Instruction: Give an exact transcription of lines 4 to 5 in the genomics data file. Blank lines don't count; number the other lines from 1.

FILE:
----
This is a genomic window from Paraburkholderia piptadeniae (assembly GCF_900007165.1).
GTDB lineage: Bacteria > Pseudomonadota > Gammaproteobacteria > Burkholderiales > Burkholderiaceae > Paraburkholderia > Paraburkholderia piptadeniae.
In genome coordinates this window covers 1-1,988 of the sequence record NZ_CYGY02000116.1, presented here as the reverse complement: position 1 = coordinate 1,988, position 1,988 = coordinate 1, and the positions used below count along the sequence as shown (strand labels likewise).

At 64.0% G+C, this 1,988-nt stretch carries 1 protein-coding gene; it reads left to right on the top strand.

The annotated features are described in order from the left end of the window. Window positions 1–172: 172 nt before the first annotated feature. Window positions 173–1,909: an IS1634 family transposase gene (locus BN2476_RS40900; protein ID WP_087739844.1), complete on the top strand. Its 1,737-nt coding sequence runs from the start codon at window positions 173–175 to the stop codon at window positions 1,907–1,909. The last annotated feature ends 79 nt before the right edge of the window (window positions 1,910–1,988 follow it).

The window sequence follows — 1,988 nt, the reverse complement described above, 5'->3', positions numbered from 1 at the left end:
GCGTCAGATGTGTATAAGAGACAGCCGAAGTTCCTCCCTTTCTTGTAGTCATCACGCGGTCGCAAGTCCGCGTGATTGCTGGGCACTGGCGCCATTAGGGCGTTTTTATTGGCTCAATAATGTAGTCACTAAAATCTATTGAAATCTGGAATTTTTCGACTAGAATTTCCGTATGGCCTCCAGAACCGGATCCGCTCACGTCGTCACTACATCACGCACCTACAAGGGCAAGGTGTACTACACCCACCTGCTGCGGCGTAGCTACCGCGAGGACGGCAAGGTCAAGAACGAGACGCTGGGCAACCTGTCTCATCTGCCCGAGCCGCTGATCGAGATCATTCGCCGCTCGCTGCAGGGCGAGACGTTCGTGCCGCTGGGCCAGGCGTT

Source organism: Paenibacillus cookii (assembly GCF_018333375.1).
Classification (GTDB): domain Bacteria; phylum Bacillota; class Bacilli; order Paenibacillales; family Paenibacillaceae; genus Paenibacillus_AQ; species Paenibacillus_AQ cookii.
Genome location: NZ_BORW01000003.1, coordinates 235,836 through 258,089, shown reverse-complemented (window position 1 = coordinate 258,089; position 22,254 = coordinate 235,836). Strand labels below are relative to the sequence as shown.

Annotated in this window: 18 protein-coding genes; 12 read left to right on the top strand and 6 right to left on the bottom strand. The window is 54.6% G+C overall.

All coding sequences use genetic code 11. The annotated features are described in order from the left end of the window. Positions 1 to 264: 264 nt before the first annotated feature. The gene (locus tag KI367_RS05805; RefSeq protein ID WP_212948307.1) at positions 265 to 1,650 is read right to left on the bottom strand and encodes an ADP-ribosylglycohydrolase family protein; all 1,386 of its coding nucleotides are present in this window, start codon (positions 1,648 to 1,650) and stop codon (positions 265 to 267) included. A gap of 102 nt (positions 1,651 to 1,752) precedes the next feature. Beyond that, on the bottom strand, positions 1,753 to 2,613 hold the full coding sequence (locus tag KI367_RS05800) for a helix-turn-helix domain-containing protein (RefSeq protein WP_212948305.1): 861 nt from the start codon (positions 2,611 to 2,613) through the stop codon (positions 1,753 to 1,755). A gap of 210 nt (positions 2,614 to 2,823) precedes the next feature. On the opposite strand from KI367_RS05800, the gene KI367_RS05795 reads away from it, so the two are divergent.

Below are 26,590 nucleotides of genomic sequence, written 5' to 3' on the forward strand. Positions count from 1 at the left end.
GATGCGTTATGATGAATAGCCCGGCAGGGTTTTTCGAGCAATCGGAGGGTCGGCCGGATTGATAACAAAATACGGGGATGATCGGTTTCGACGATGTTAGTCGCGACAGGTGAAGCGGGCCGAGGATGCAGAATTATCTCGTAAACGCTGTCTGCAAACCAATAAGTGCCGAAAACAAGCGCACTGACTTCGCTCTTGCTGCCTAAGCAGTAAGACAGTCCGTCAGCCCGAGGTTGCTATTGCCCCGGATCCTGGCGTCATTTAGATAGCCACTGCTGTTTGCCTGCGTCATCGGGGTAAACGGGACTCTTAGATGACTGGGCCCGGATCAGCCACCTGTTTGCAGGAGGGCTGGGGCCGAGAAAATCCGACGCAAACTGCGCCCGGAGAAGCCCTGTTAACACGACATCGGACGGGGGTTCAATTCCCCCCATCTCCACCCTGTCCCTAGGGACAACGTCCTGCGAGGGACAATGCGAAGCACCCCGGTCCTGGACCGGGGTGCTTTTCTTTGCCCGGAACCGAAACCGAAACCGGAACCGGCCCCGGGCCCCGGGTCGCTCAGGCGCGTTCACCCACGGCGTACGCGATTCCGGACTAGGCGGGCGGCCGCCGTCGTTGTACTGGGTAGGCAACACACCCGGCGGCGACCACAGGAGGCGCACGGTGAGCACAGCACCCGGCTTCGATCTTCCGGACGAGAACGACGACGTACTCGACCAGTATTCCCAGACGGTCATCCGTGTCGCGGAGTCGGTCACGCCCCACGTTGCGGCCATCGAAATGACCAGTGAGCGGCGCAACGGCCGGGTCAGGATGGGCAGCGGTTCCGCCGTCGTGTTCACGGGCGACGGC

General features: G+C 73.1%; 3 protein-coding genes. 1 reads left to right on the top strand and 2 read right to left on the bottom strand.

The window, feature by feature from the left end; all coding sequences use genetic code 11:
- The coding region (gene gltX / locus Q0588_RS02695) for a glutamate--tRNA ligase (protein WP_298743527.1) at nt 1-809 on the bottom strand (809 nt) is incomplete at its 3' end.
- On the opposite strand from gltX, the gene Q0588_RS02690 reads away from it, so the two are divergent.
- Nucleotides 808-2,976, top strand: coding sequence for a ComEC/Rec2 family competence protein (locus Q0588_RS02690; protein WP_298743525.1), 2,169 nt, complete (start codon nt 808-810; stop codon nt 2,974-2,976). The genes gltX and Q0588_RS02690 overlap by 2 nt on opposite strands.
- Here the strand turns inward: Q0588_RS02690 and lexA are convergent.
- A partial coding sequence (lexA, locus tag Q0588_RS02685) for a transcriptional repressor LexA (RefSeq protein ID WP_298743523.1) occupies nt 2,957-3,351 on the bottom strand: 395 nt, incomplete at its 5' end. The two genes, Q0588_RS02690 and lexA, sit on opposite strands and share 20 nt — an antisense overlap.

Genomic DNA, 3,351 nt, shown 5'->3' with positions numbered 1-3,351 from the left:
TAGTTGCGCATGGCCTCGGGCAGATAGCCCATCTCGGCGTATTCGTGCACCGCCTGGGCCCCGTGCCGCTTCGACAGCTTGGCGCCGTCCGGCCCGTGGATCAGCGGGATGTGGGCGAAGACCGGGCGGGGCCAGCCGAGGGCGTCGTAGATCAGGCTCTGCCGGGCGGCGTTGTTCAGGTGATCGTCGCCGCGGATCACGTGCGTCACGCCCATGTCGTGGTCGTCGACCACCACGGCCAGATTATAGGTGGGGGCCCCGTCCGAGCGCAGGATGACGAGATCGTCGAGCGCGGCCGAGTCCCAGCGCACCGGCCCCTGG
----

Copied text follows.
At 64.0% G+C, this 1,988-nt stretch carries 1 protein-coding gene; it reads left to right on the top strand.

The annotated features are described in order from the left end of the window. Window positions 1–172: 172 nt before the first annotated feature. Window positions 173–1,909: an IS1634 family transposase gene (locus BN2476_RS40900; protein ID WP_087739844.1), complete on the top strand. Its 1,737-nt coding sequence runs from the start codon at window positions 173–175 to the stop codon at window positions 1,907–1,909. The last annotated feature ends 79 nt before the right edge of the window (window positions 1,910–1,988 follow it).